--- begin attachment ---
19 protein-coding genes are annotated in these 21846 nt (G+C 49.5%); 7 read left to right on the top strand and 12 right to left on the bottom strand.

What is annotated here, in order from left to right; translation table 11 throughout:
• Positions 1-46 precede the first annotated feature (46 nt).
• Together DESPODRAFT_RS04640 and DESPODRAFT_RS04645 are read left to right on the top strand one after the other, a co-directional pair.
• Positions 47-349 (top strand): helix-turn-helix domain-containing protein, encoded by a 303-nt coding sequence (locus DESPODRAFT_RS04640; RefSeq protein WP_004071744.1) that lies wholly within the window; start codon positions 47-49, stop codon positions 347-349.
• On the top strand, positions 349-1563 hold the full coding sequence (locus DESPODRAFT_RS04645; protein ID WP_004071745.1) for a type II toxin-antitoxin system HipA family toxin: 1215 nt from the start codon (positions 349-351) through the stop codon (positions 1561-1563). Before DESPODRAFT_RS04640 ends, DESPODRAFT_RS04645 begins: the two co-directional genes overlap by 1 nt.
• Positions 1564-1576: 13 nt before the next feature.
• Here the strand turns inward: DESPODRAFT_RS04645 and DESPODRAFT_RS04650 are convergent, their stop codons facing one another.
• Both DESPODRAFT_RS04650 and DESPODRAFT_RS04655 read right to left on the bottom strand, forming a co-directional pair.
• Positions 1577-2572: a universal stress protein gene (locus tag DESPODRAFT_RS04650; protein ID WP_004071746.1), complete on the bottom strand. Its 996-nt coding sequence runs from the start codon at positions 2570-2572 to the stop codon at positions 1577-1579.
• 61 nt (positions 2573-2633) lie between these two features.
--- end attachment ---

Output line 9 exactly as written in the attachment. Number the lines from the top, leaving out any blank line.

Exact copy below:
• Both DESPODRAFT_RS04650 and DESPODRAFT_RS04655 read right to left on the bottom strand, forming a co-directional pair.